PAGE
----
Tuesday, February 18, 2014

A day at Père Lachaise

As some of you know, I am on vacation this week because the little girl I watch is staying with her grandparents in Versailles.  On Thursday I am going to Amsterdam, but until then my days completely free besides a few English lessons.  So of course, I am exploring Paris.

Yesterday was a beautiful sunny day that gave Parisians a small glimpse of spring - which was amazing and cruel at the same time.  I started out wandering through the Marais which was the intended subject of this post, but it turned into quite the disappointment because I wasn't aware that most independent shops are closed on Mondays. I don't think anyone wants to read about me walking through empty streets with nothing to do. Anyway, it was a pretty boring trip.  I decided instead to go to Père Lachaise, one of my favorite spots in the city.




Père Lachaise is a beautiful cemetery located in the 20th arrondissement and is home to many famous graves including Oscar Wilde, Edith Piaf and Jim Morrison. However, I love taking a few hours to wander around aimlessly looking at the old, dilapidated graves of people whose families have long since forgotten. There is true beauty in the aging mausoleums, and, in my opinion, Père Lachaise is the most calming spot in the whole city.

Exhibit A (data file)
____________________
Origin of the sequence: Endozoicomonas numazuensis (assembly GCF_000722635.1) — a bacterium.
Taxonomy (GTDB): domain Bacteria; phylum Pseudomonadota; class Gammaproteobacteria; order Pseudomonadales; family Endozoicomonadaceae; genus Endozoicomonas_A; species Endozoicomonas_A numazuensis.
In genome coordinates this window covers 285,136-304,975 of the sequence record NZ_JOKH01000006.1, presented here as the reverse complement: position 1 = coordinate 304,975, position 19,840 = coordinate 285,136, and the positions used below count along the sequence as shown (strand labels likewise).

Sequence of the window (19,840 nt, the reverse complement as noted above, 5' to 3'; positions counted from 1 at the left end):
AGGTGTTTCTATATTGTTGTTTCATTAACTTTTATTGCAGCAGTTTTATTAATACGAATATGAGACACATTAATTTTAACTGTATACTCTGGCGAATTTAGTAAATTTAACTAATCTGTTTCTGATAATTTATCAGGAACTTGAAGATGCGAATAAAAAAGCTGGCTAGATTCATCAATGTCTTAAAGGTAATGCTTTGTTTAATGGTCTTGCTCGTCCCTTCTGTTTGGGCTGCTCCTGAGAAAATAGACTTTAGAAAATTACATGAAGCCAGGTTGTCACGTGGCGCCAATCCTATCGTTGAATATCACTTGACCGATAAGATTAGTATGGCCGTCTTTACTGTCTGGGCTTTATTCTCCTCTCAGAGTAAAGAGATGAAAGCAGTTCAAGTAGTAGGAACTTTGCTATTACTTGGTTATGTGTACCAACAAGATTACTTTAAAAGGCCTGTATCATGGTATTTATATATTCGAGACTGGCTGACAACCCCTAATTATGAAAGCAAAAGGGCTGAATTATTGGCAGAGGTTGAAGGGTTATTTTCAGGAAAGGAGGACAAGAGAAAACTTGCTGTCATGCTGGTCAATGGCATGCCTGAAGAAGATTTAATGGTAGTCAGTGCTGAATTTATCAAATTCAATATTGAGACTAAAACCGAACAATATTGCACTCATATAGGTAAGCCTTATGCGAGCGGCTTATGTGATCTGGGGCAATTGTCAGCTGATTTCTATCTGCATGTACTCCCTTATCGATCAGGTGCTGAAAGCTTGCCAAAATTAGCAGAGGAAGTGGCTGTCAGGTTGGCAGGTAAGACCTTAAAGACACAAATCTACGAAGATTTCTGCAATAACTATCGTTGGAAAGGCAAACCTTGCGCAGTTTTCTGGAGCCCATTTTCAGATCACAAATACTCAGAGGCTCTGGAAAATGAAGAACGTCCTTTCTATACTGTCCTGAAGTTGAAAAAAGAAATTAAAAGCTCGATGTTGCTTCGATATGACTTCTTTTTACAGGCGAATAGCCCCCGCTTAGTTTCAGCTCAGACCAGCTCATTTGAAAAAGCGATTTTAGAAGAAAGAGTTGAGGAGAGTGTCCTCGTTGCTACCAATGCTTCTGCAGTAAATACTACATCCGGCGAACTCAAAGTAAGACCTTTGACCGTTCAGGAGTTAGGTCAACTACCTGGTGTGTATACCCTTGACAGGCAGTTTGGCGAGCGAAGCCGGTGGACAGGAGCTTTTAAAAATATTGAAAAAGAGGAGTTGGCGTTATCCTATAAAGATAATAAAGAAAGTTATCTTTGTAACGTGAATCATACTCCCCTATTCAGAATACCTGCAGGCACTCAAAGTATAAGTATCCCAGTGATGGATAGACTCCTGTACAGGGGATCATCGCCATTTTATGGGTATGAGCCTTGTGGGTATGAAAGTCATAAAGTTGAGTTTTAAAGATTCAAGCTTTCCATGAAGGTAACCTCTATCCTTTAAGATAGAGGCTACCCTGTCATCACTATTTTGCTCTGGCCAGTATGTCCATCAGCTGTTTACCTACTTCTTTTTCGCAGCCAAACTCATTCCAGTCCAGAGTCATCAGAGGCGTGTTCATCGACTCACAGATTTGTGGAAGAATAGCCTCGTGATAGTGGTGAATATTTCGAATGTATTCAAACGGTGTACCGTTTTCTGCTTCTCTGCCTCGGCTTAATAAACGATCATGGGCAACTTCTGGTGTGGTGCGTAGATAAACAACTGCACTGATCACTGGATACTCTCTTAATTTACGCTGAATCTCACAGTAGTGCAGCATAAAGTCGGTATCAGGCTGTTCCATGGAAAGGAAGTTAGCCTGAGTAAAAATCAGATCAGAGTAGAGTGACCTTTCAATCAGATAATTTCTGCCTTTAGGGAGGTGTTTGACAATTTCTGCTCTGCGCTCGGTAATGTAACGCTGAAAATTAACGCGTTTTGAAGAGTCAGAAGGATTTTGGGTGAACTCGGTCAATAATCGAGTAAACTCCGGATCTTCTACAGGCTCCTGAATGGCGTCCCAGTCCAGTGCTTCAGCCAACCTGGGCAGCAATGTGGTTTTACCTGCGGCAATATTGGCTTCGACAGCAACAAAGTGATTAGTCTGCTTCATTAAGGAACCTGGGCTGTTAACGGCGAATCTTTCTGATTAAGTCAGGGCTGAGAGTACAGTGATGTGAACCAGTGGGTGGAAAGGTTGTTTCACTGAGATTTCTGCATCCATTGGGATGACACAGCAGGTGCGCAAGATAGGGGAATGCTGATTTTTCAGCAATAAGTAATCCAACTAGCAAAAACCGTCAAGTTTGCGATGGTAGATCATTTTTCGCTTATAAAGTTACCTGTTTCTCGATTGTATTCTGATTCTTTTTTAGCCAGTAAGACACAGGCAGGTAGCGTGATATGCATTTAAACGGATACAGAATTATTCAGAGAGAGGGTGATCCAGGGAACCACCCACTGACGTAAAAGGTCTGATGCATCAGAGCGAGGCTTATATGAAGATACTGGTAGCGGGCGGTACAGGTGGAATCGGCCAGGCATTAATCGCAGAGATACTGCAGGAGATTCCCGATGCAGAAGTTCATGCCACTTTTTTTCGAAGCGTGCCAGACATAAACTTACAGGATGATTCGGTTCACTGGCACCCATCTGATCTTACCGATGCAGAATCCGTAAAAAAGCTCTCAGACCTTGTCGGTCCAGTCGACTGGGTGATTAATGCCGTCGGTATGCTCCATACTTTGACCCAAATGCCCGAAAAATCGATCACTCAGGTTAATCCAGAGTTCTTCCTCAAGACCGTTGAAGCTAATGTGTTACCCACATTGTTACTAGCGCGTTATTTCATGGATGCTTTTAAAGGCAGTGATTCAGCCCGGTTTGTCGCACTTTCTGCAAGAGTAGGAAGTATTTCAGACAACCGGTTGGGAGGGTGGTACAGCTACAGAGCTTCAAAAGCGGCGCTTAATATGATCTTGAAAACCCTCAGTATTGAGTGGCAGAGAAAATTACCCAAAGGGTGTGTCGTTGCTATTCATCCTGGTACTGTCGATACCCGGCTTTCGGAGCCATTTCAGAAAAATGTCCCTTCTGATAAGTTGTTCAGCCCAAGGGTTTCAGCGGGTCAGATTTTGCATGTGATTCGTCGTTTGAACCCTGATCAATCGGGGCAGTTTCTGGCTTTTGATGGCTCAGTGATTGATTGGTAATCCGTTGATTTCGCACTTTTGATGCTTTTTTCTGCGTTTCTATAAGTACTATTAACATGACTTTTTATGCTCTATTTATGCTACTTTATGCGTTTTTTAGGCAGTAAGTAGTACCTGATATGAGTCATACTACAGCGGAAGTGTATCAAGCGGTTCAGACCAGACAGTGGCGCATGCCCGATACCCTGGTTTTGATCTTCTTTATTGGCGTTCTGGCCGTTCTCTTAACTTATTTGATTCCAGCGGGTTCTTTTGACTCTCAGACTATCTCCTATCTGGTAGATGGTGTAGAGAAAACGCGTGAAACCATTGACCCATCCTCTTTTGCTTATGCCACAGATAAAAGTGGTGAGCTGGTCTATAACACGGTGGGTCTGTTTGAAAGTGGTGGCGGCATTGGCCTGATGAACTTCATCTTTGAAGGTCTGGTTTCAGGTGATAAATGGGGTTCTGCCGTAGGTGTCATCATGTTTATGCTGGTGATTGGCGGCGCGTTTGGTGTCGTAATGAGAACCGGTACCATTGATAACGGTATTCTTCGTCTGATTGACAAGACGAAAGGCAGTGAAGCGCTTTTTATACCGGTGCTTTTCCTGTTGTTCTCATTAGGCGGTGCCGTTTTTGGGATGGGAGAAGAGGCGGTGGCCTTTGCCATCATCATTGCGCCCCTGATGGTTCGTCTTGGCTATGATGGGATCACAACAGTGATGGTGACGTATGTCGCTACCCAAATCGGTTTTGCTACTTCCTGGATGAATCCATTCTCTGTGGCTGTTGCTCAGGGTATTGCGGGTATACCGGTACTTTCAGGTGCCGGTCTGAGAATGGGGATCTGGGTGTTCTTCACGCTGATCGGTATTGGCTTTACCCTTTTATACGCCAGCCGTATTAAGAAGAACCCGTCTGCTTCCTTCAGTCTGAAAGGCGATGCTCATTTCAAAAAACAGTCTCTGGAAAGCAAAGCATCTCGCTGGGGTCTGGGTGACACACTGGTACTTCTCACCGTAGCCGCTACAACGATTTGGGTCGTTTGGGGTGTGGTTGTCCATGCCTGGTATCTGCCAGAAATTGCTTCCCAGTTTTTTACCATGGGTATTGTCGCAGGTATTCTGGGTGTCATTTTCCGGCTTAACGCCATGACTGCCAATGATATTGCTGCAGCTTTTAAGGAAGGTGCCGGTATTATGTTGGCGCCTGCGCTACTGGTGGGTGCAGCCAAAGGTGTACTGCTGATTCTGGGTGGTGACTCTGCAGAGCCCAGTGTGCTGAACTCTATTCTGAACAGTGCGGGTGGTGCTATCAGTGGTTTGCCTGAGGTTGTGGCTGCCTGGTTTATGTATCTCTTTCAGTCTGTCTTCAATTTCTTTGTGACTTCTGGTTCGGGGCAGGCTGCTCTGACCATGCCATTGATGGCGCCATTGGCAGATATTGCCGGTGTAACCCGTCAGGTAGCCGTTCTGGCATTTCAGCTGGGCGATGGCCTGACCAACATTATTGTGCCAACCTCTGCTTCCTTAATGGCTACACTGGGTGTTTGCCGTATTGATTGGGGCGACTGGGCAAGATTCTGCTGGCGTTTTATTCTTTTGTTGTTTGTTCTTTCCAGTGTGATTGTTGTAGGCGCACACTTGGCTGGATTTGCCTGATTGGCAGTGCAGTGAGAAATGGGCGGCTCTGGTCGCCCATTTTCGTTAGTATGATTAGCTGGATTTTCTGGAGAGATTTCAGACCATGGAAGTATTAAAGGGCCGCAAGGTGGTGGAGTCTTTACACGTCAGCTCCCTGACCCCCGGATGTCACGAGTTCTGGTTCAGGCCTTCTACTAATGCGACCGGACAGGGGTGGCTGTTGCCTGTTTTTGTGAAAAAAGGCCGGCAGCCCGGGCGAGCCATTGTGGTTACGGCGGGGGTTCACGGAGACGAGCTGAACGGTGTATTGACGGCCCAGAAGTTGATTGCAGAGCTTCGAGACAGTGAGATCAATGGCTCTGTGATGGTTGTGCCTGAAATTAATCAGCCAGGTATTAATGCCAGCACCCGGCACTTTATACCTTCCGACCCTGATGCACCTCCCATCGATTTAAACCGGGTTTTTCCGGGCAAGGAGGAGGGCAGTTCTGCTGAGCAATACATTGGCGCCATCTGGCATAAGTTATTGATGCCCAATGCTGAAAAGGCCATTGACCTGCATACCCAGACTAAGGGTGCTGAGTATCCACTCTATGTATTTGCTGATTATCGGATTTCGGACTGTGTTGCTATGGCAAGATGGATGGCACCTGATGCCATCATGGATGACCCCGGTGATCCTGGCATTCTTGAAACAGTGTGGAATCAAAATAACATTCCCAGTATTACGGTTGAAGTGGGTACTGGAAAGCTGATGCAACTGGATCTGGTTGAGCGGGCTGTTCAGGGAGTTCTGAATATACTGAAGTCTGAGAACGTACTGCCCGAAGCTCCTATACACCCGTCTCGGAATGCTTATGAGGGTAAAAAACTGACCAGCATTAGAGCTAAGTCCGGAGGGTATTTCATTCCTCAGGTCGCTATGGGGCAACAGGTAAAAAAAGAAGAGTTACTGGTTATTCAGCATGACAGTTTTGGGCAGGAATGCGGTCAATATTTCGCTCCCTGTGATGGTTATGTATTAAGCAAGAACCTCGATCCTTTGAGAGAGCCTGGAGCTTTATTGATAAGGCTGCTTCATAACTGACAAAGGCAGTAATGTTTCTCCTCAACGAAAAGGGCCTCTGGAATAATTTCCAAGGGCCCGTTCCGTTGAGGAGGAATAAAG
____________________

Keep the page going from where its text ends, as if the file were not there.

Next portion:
Maybe it says something morbid about me that I love this cemetery so much. Dead people are quiet, and they can't judge you like so many Parisians do. I would love to sit and read a book on one of the old graves in a secluded spot, but I'm pretty sure that's frowned upon even if the person has been dead for a hundred years.



Every time I visit Père Lachaise, I always tell myself that I am going to come at least once a week. It's so much better than the parks in Paris - 1. it's much quieter 2. there generally aren't any children, not that I don't like them, but the sound of children's laughter loses its appeal when it's your job to take care of one and 3. there is real history here, and you feel like you are somehow a part of it.



I even found a black cat walking through the maze-like passage ways, and followed it for a good ten minutes. I guess it's good that I'm not superstitious because I assume that's at least fifty years of bad luck.


To anyone who will be visiting Paris, I definitely recommend hopping on the metro, and taking a few hours to explore this enormous cemetery.  On top of being absolutely beautiful, it's free! However, if you are looking for famous graves, I would suggest buying a map because they will be almost impossible to find without one.